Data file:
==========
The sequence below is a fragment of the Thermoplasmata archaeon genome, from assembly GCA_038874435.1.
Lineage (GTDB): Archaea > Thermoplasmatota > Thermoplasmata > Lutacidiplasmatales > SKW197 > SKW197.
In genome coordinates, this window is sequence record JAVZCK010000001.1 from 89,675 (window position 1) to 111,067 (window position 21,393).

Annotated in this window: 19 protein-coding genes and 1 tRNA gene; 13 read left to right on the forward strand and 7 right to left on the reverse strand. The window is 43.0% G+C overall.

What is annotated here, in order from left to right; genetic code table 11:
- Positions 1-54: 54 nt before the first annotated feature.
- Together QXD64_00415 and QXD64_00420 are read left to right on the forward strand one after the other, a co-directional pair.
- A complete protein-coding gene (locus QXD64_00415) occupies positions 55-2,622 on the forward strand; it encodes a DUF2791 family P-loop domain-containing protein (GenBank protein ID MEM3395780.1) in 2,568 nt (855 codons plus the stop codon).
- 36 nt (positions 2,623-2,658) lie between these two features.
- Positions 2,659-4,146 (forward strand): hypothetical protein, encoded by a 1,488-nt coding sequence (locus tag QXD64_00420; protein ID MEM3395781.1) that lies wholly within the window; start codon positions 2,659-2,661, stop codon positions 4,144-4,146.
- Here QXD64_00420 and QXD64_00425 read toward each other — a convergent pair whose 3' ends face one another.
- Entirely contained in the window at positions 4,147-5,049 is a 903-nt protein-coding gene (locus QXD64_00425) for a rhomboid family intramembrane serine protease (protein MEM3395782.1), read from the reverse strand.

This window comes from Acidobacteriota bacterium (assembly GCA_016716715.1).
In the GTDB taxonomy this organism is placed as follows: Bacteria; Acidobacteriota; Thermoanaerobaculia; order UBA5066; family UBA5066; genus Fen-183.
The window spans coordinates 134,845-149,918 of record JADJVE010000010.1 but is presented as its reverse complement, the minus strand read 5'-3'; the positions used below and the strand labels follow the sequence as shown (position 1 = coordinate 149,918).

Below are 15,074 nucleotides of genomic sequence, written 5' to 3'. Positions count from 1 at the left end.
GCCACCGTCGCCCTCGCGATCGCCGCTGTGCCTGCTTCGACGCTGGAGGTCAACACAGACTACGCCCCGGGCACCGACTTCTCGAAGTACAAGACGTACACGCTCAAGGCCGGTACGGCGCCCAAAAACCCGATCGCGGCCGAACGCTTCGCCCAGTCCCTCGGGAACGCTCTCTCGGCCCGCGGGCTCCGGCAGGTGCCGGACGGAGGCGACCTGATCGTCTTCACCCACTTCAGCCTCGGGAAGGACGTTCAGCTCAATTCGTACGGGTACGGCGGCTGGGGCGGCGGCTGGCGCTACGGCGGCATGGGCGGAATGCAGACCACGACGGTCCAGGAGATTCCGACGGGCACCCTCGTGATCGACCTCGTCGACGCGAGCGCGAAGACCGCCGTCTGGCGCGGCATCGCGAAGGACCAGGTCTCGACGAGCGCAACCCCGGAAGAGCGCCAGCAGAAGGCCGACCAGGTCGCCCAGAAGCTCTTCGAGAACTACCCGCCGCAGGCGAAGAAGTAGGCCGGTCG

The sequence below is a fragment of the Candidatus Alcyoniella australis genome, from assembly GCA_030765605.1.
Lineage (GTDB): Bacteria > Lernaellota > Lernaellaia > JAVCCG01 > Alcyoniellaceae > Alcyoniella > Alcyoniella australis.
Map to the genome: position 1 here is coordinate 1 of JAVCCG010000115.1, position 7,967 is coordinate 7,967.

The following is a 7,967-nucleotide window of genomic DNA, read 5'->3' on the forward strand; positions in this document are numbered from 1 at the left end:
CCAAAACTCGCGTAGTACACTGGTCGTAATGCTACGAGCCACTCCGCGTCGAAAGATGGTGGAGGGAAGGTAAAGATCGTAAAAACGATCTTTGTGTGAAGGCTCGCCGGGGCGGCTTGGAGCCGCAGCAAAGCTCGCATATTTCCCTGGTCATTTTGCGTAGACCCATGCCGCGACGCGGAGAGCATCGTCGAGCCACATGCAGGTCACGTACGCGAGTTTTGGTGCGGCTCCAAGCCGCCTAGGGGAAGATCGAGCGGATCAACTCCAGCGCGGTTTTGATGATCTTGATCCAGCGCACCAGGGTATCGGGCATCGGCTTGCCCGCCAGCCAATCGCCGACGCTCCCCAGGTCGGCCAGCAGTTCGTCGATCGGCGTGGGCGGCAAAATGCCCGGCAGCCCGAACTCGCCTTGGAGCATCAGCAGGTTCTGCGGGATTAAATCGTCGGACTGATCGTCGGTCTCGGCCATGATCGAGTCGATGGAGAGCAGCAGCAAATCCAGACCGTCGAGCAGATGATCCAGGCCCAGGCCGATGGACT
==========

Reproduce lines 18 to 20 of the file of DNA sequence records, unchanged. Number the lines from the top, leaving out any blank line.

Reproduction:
The sequence below is a fragment of the Candidatus Alcyoniella australis genome, from assembly GCA_030765605.1.
Lineage (GTDB): Bacteria > Lernaellota > Lernaellaia > JAVCCG01 > Alcyoniellaceae > Alcyoniella > Alcyoniella australis.
Map to the genome: position 1 here is coordinate 1 of JAVCCG010000115.1, position 7,967 is coordinate 7,967.